Filmmakers don panda suits in their trek through China for animal close-ups
DISNEY’S documentary “Born in China,” out Friday, takes audiences into that country’s most inaccessible landscapes to get very close to cuddly creatures. But capturing cuteness in the wild isn’t as easy as it looks.
The intrepid team was out in the field nearly three years, often for months at a time, observing baby giant pandas, snow leopards, golden snub-nosed monkeys, red-crowned cranes and Tibetan antelopes playing, snuggling and hunting with their parents.
“You can see there is an emotional life with these beings,” Roy Conli, the film’s producer, tells The Post. “I was absolutely in awe. These are really phenomenal creatures.”
This was the first documentary for Conli, producer of Disney’s “Tangled” and “Big Hero 6.” The man knew how to tell a tale, but this time he went in cold. “It was unnerving!” he says. “We truly do not head out with a script,” adds Lu Chuan, the movie’s director. “The story comes to us.”
As the team covered about 1,000 miles documenting what they saw, main characters began to emerge: Dawa the mama snow leopard, Mei Mei the baby panda and Tao Tao, the loner monkey who just wants his family to love him.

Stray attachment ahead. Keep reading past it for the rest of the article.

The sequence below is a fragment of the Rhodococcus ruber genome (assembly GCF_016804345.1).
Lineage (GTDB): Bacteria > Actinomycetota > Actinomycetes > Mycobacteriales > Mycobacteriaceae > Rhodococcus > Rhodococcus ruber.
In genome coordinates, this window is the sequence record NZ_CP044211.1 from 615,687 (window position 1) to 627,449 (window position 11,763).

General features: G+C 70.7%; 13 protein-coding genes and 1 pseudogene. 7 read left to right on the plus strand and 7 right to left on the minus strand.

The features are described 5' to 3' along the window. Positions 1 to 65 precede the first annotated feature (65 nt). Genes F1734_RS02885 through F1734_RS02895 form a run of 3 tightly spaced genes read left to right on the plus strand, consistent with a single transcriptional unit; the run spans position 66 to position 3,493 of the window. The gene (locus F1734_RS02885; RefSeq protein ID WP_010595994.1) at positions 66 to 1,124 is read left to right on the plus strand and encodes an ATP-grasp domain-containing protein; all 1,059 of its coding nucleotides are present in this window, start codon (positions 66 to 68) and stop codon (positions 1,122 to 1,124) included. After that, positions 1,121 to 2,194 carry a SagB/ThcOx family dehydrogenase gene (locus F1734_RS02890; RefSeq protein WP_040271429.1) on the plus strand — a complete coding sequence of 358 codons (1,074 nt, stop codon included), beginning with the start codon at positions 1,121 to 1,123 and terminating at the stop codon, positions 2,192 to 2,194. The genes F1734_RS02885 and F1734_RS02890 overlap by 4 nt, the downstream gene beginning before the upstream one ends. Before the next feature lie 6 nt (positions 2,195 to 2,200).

“In the beginning, [we] captured a lot of footage of the [monkey] troop, paying special attention to the baby — because those faces are pretty tough to resist,” says Lu.
“But then [the cameramen] noticed Tao Tao and how he reacted when his little sister arrived. His evolution to being an outcast happened over time.”
When Mei Mei the panda wasn’t hugging his mom, he was desperately attempting to climb trees. The day a baby panda finally learns to scale a trunk, he can evade predators — and move out of his parent’s home.
“By the time [pandas] are 2 years old, they leave the mom. And then the mom is solitary again until she has another cub,” says Conli.
“The maternal instinct is really impressive.”
To snag superclose shots of the chubby bears being affectionate and noshing on bamboo, the team actually wore panda suits.
However, the documentarians’ greatest challenge was filming the snow leopards of the Qinghai–Tibet Plateau. Not only are the leopards elusive, blending in seamlessly with the icy hillsides, but the environment is one of the planet’s most inhospitable. It took the team eight days to acclimate to the climate — 16,000 feet above sea level. It took a full 90 days before they got their first shot of Dawa and her two cubs. But for Conli, the effort was worth it. “We are the first team to have ever captured wild snow leopard cubs on film,” he says. “It’s never been done before.”
Mom Ya Ya cuddles with Mei Mei, while Tao Tao (inset) monkeys around with a camera.